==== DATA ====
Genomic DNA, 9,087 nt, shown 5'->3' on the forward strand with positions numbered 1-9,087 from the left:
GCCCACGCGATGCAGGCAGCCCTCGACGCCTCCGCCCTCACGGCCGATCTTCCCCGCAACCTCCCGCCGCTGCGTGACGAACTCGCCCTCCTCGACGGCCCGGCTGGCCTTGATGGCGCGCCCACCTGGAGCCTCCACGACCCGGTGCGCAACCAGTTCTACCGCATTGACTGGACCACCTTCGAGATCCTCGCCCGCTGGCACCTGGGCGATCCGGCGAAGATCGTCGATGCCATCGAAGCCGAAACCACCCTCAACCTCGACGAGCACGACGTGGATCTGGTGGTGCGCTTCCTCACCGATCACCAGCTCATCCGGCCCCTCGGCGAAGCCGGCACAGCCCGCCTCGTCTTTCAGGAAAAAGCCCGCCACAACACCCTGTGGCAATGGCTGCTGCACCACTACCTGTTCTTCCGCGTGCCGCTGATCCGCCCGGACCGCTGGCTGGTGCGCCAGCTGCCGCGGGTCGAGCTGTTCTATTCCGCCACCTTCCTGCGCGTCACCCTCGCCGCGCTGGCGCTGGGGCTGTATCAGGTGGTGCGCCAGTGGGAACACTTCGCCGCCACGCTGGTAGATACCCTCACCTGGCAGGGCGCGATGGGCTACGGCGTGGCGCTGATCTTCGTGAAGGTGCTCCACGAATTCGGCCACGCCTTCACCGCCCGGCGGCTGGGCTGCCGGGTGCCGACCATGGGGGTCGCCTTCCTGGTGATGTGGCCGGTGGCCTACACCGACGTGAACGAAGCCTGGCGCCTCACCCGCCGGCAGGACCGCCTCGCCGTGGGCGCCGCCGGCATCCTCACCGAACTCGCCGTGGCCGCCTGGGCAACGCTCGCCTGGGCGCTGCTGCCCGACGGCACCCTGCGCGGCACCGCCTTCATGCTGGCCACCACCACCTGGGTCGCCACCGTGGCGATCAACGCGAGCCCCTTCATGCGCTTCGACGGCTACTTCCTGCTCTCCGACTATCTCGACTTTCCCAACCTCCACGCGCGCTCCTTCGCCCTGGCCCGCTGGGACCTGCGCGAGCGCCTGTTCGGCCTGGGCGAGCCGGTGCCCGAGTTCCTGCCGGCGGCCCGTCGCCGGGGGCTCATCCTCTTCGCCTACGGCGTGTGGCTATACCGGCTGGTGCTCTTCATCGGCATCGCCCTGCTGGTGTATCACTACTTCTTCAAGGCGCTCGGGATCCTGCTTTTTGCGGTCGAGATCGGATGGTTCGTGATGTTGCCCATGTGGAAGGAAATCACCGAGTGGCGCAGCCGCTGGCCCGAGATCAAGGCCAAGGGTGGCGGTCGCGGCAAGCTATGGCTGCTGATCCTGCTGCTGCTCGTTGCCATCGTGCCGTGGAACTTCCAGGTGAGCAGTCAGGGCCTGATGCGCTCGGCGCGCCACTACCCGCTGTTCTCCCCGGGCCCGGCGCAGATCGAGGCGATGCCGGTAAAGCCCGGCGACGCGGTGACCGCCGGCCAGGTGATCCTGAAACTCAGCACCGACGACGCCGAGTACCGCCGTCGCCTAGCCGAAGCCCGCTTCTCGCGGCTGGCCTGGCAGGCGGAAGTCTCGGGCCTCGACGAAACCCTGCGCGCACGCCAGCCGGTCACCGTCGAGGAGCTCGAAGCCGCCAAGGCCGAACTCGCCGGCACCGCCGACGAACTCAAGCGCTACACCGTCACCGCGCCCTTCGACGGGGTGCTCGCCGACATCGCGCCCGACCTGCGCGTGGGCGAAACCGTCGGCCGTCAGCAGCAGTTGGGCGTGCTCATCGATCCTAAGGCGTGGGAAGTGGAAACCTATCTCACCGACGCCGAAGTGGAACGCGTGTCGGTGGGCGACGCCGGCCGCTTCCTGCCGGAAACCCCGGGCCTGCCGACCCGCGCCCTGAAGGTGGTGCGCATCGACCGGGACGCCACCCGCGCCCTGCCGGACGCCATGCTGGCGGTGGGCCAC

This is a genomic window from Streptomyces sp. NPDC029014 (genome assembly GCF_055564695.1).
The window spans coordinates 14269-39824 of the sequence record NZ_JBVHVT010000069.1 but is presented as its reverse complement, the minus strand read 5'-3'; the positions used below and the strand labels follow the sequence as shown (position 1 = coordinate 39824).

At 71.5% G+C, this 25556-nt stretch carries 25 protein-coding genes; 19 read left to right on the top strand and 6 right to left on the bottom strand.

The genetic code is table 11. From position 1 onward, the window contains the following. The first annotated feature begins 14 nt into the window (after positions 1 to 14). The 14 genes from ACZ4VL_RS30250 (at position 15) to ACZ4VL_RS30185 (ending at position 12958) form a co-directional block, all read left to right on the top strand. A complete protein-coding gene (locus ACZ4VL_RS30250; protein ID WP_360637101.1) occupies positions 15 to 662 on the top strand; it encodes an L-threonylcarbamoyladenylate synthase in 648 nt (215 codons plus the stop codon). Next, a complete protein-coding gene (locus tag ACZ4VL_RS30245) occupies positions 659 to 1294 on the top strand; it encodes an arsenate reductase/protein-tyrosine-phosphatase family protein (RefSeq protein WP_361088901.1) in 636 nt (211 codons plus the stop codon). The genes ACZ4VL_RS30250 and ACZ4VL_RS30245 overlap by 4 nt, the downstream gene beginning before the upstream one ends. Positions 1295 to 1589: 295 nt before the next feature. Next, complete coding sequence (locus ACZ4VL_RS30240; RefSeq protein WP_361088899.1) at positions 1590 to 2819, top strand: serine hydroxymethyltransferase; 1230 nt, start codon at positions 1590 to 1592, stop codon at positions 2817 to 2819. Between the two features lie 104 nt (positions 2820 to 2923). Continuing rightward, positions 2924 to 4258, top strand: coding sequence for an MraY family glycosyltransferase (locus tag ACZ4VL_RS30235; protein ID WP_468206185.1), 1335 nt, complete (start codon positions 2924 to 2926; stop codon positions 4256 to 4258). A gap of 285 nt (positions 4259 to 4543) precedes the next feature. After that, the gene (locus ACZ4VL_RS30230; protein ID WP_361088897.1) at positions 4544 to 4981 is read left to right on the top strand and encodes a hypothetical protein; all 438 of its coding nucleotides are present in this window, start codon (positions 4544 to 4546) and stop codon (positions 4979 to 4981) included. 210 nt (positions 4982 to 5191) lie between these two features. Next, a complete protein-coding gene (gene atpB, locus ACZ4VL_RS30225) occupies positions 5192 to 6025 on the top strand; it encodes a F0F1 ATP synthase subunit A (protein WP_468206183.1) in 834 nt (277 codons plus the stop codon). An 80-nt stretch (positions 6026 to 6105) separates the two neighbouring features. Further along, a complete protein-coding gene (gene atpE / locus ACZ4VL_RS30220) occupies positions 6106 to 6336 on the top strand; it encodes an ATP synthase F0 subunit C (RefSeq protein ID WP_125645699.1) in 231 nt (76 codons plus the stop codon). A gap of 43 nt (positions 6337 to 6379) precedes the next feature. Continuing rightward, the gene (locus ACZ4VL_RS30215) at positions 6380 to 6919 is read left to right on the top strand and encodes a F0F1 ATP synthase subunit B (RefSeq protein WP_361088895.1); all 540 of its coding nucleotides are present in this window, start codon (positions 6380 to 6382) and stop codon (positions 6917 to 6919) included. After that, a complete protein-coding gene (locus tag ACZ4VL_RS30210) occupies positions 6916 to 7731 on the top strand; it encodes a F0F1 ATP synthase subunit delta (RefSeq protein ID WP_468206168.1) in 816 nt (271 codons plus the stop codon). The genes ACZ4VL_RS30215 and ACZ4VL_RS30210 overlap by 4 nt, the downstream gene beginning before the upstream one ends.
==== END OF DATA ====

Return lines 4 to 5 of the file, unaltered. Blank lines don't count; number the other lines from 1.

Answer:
The window spans coordinates 14269-39824 of the sequence record NZ_JBVHVT010000069.1 but is presented as its reverse complement, the minus strand read 5'-3'; the positions used below and the strand labels follow the sequence as shown (position 1 = coordinate 39824).

At 71.5% G+C, this 25556-nt stretch carries 25 protein-coding genes; 19 read left to right on the top strand and 6 right to left on the bottom strand.